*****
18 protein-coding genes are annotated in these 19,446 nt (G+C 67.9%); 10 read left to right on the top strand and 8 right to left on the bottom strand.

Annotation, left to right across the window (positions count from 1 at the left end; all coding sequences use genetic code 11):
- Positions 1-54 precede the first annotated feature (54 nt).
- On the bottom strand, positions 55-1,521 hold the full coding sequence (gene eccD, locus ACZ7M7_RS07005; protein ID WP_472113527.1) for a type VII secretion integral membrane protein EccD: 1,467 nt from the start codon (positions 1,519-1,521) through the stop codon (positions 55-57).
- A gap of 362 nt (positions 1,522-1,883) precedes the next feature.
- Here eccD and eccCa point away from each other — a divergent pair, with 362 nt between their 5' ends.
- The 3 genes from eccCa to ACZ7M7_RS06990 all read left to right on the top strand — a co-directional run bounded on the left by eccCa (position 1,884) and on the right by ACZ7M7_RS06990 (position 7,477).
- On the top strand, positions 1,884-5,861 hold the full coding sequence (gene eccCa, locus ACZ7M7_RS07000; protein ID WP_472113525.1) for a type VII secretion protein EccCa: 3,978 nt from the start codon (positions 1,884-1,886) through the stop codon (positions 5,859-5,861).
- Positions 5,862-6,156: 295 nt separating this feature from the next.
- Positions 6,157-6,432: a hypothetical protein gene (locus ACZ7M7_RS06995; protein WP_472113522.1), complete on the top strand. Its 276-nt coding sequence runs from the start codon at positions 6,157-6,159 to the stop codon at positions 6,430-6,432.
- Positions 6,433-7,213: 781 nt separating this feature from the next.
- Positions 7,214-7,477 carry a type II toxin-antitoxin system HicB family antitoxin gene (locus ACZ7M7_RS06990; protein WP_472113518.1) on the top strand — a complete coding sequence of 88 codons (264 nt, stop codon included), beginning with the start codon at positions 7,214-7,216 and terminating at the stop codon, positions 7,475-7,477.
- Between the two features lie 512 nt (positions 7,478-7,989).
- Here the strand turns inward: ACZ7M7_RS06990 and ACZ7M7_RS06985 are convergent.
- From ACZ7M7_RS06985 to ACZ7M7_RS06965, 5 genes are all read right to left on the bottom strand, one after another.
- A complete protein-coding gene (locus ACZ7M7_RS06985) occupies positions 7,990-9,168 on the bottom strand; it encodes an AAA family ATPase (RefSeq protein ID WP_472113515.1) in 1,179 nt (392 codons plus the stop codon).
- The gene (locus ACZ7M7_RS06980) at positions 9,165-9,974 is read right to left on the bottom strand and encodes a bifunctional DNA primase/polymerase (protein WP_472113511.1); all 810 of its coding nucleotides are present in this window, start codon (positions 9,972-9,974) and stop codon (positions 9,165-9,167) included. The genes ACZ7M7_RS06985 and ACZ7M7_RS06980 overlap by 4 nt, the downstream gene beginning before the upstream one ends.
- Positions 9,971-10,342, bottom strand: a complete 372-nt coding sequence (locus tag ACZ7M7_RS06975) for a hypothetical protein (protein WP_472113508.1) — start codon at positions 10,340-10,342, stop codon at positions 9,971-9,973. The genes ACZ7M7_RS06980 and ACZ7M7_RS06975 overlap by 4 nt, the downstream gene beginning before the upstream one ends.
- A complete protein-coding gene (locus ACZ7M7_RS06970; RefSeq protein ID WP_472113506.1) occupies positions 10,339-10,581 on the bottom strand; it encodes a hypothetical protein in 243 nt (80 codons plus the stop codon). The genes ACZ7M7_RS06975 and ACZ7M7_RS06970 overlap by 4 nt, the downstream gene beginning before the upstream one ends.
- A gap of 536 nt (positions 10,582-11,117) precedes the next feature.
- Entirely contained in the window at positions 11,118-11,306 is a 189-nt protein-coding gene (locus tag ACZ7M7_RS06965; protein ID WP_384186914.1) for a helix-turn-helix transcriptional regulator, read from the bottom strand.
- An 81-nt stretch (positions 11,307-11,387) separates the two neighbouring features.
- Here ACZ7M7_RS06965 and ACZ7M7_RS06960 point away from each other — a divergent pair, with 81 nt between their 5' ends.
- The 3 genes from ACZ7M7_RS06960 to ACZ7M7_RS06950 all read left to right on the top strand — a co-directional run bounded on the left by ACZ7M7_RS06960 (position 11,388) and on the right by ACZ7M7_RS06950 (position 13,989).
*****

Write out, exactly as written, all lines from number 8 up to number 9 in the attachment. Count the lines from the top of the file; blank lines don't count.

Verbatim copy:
- On the top strand, positions 1,884-5,861 hold the full coding sequence (gene eccCa, locus ACZ7M7_RS07000; protein ID WP_472113525.1) for a type VII secretion protein EccCa: 3,978 nt from the start codon (positions 1,884-1,886) through the stop codon (positions 5,859-5,861).
- Positions 5,862-6,156: 295 nt separating this feature from the next.